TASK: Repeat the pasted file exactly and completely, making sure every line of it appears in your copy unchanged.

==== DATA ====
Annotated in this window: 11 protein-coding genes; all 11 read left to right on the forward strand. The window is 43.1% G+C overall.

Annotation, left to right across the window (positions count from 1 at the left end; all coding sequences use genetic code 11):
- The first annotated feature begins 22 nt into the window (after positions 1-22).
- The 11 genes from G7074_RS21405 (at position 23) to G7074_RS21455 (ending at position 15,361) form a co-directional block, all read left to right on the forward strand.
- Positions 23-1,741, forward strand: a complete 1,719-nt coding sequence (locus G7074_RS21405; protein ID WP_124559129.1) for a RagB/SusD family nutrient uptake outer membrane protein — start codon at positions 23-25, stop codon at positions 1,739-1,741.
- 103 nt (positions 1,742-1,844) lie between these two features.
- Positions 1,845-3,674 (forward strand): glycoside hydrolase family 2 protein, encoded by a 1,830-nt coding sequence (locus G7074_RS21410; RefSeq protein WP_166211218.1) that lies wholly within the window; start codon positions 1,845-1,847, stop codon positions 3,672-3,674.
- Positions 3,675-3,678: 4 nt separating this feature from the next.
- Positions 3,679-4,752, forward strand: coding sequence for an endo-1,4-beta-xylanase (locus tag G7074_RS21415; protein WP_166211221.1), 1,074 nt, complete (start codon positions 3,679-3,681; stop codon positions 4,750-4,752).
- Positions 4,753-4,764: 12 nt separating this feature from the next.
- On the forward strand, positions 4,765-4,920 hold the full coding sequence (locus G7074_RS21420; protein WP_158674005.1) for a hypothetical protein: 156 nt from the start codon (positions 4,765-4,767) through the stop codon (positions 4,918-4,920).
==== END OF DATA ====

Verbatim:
Annotated in this window: 11 protein-coding genes; all 11 read left to right on the forward strand. The window is 43.1% G+C overall.

Annotation, left to right across the window (positions count from 1 at the left end; all coding sequences use genetic code 11):
- The first annotated feature begins 22 nt into the window (after positions 1-22).
- The 11 genes from G7074_RS21405 (at position 23) to G7074_RS21455 (ending at position 15,361) form a co-directional block, all read left to right on the forward strand.
- Positions 23-1,741, forward strand: a complete 1,719-nt coding sequence (locus G7074_RS21405; protein ID WP_124559129.1) for a RagB/SusD family nutrient uptake outer membrane protein — start codon at positions 23-25, stop codon at positions 1,739-1,741.
- 103 nt (positions 1,742-1,844) lie between these two features.
- Positions 1,845-3,674 (forward strand): glycoside hydrolase family 2 protein, encoded by a 1,830-nt coding sequence (locus G7074_RS21410; RefSeq protein WP_166211218.1) that lies wholly within the window; start codon positions 1,845-1,847, stop codon positions 3,672-3,674.
- Positions 3,675-3,678: 4 nt separating this feature from the next.
- Positions 3,679-4,752, forward strand: coding sequence for an endo-1,4-beta-xylanase (locus tag G7074_RS21415; protein WP_166211221.1), 1,074 nt, complete (start codon positions 3,679-3,681; stop codon positions 4,750-4,752).
- Positions 4,753-4,764: 12 nt separating this feature from the next.
- On the forward strand, positions 4,765-4,920 hold the full coding sequence (locus G7074_RS21420; protein WP_158674005.1) for a hypothetical protein: 156 nt from the start codon (positions 4,765-4,767) through the stop codon (positions 4,918-4,920).